Insulation and all


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I just returned from the first day of meetings with educators from around the world, and met two folk from Quebec.  They asked about what an energy specialist does and when I described as best as good (as French being his primary language) the range of education the translated question was “do you insulate or do solar panels?”

It brings up the difference between retaining space heat and generating/distributing heat (as well as the difference of providing technical assistance and referrals versus doing installations).  The cost of each (retaining vs. generating) relies to a good extent on overhead fixed costs for materials or equipment.  Yet everyone in the business pretty much agrees that the ‘low lying fruit’ of investment and effort should first be put into insulation and heat retention before even deciding what form of generation (or distribution) you should take on.

In cases where there is hydro (such as Montreal, thus providing electricity at $.09 a kilowatt hour) the cost put into further insulation will not have great an advantage as putting in a new, more efficient heating system but it will most likely still be the biggest bang for your buck to insulate first. (And of course the cost of fuel- local or imported- plays into the amount which generation will top insulation improvements).  What was your bill the last quarter of Sept. 1 2016 to Dec. 31 2016? What R insulation do you have in your attic, walls and floor?  Have you had any weatherization blower door test to see how secure your vapor barrier is? Or have you ever had an infra-red gun analysis of the exterior of your home?  These would be good things to look up before getting through the next quarter (ending April 30, 2017)!









New Technology to create a better air heat exchanger


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Today I had the opportunity to listen to a presentation from a professor from Beijing University of Technology’s Department of Building Environment and Faculty Engineering on a new type of flat plate solar collector (for residential hot water).  By using a novel collector and absorber, various tests were described when tinkering with amibeint air temperature, pressure in chambers and tank temperature -which I did not understand all of. I shared lessons Rich Seifert found out down the road.

But the diagrams were fantastic and well labeled so that the efficiencies were understood at a comprehensive level.  It was a very nice presentation in that it had spec diagrams, and photos of the actual units being tested in the field.  This was a nice way to explain things in theory and reality…..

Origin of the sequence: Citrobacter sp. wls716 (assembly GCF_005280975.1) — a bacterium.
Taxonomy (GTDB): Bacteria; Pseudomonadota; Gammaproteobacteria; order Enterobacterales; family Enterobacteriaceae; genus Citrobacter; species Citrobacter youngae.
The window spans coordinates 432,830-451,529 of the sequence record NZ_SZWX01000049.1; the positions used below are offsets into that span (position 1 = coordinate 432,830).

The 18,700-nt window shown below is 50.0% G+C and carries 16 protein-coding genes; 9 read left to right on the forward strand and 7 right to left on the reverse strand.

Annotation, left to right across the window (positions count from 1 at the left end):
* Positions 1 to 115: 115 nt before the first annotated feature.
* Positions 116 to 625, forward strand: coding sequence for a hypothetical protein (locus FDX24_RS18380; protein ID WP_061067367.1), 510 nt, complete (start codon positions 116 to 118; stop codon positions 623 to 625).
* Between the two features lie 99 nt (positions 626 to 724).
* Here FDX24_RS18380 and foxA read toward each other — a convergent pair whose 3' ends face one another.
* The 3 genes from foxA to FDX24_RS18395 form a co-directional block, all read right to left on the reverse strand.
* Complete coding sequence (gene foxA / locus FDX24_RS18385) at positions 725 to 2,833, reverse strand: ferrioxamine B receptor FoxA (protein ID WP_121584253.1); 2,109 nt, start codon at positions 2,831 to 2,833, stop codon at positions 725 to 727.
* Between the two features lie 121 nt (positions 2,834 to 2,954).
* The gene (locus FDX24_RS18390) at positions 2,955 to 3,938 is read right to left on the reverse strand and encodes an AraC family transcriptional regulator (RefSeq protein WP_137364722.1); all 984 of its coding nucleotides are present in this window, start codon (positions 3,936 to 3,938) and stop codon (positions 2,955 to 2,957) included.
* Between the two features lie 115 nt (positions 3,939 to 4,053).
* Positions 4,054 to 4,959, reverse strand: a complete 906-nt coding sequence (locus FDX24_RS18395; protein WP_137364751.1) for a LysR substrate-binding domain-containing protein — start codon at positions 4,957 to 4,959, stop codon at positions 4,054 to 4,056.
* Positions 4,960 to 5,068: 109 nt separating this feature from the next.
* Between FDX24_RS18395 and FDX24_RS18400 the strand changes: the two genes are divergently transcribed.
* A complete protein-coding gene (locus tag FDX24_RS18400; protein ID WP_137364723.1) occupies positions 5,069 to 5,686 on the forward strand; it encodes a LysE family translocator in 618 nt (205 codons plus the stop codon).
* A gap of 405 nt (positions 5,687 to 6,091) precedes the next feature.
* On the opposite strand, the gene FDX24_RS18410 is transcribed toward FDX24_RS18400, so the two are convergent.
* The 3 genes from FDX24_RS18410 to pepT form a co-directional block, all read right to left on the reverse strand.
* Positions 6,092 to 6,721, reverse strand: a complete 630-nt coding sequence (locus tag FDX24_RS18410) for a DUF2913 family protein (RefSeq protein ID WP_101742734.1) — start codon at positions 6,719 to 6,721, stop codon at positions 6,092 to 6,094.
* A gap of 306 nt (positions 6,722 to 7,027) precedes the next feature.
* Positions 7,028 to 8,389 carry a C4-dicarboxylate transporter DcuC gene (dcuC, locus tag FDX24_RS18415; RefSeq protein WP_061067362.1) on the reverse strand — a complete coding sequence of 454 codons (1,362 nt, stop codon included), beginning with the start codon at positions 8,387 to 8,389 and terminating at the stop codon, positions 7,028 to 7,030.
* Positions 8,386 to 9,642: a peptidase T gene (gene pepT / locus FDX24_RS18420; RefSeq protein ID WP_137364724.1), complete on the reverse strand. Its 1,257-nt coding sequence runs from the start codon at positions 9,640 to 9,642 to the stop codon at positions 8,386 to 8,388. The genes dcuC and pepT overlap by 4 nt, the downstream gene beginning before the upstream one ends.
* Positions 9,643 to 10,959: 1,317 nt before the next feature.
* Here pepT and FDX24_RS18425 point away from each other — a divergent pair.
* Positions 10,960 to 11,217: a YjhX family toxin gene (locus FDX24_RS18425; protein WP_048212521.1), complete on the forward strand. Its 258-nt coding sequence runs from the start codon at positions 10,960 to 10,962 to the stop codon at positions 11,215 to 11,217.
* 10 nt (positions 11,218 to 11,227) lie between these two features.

The conference has been a good mixture and quite an interdisciplinary venue.

A bit more oil…..


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In a year where it seemed like bad news went to worse as far as Alaska’s oil revenues there was a glimmer of hope. This year PFD’s were cut in half though the rolling multi-year average dished out one of the highest ever- due to a lack of State revenues in other areas.  And shortly after a very close passing of a tax credit referendum to oil companies as an incentive to drill, there was a strong drop in prices that bottomed out around the first of the year which made extraction of arctic crude improbable.  The end of the year also found the outgoing President taking actions to restrict future drilling in the Arctic (offshore).

The good news however, is that the Trans-Alaska Pipeline System announced that the annual through put of oil pushed down the pipeline was an increased amount over last year.  So while -in a simple sense- profits equal quantity (which increased as raw product) multiplied by price (which has been suppressed but slowly climbing), whether Alaska sees an increase in final revenues on its oil remains to be seen.  But in the immediate more oil flow is a positive (financial) omen!


Polar energy

While the U.S. had responded to the stranglehold OPEC had on it during the early ’70s oil embargo by putting in the Alaska Pipeline, Russia also went to it’s polar areas for an energy solution.  In the early 1980s on Kolguyev Island the Soviet Union put in oil extraction equipment to pull up high quality light crude which it then puts out to tankers offshore for transport. Farther north, Bovanenkova on the Yamal Peninsula was explored in the 1970’s for natural gas and now is producing at the urging of Putin.

As the output of the pipeline decreases and there is no near gas project that is being developed (at this point), it may be that Russia may be better positioned to develop the opening Arctic with energy infrastructure  and transportation than the U.S./Alaska. There has already been a head start by far on claiming the ice shelf in front of the North Slope (of Russia) to the North Pole.  This is certainly true on their diplomatic end as well as legal side of Polar claims.

It will be interesting as to what energy projects, off coast or continental, will crop up the next 10 years.